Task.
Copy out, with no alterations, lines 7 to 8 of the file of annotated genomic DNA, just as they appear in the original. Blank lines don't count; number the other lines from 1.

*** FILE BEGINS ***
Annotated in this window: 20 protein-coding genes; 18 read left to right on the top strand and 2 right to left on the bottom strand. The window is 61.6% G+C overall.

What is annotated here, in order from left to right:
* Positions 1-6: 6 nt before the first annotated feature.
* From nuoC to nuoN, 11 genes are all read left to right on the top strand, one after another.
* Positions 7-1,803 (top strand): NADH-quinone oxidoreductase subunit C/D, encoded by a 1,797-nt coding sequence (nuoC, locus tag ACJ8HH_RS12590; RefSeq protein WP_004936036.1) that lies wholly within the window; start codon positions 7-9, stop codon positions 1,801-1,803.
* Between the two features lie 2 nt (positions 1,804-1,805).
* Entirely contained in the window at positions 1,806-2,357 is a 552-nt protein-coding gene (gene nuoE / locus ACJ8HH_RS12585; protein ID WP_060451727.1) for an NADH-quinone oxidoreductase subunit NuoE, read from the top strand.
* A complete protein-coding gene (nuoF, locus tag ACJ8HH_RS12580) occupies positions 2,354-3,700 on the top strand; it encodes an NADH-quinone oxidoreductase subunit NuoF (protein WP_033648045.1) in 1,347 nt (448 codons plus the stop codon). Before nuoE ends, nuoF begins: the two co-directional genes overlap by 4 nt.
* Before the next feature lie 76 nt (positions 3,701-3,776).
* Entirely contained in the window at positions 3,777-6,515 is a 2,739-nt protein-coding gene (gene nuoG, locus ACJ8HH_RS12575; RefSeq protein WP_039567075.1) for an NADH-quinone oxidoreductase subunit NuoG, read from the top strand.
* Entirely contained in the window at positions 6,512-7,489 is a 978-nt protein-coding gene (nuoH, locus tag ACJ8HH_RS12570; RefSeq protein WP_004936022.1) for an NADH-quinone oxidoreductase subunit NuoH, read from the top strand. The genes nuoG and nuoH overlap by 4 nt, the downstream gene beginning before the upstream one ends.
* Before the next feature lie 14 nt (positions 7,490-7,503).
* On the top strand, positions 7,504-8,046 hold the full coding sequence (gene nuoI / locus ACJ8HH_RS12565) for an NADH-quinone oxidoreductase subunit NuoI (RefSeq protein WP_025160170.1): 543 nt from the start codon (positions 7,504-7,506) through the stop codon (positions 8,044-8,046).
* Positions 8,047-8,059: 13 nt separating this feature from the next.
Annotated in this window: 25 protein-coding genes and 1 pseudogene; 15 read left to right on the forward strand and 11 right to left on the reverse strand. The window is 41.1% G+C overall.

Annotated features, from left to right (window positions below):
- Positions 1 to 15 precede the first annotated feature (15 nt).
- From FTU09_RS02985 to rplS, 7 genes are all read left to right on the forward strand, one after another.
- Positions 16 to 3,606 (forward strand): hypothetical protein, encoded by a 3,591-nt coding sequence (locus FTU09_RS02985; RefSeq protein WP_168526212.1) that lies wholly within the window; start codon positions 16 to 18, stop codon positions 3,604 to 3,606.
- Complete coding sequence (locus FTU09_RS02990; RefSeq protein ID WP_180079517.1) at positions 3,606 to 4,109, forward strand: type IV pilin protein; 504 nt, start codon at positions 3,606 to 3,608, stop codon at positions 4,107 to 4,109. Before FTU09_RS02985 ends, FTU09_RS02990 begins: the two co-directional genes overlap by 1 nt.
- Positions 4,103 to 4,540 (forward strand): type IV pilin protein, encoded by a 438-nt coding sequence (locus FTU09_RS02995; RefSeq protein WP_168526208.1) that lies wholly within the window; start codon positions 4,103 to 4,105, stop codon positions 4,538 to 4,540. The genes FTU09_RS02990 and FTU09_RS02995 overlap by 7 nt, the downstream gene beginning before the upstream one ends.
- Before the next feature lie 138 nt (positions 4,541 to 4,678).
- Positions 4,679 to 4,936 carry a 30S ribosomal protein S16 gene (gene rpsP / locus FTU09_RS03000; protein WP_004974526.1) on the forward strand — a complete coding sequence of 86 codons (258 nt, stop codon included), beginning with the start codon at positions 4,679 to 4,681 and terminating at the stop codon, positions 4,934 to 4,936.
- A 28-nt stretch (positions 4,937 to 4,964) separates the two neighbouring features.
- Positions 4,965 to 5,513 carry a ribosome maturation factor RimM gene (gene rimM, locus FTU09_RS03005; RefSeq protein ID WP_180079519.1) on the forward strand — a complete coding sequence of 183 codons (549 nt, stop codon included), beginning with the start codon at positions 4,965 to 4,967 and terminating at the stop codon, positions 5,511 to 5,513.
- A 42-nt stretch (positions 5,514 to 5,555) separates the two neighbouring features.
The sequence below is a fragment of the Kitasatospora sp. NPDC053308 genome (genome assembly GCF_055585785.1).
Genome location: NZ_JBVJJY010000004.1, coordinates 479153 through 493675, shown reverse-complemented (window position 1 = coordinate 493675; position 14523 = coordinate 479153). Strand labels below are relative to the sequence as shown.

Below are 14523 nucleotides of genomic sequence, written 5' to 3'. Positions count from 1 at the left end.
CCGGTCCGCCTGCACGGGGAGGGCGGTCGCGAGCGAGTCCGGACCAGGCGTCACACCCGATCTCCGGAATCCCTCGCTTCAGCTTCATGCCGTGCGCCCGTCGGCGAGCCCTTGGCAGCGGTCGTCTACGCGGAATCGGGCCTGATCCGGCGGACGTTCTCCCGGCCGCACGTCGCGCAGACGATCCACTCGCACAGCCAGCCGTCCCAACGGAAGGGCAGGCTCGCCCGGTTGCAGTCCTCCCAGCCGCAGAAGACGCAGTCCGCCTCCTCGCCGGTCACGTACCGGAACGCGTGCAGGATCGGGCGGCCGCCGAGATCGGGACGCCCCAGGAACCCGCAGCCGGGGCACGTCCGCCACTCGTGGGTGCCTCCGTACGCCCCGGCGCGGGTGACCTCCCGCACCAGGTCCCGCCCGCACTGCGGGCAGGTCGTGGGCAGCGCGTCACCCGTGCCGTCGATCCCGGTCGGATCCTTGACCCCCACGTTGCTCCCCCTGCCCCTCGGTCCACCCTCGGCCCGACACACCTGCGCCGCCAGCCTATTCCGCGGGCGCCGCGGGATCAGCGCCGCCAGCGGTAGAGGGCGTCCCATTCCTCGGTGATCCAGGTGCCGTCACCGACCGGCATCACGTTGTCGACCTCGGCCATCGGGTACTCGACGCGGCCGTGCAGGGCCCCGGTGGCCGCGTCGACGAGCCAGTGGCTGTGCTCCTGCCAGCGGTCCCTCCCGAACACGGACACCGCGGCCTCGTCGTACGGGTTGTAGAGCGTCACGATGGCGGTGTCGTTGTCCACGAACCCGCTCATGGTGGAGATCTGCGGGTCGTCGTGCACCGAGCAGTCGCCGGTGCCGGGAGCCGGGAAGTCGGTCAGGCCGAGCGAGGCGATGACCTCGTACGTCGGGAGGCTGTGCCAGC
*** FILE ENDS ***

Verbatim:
* Entirely contained in the window at positions 1,806-2,357 is a 552-nt protein-coding gene (gene nuoE / locus ACJ8HH_RS12585; protein ID WP_060451727.1) for an NADH-quinone oxidoreductase subunit NuoE, read from the top strand.
* A complete protein-coding gene (nuoF, locus tag ACJ8HH_RS12580) occupies positions 2,354-3,700 on the top strand; it encodes an NADH-quinone oxidoreductase subunit NuoF (protein WP_033648045.1) in 1,347 nt (448 codons plus the stop codon). Before nuoE ends, nuoF begins: the two co-directional genes overlap by 4 nt.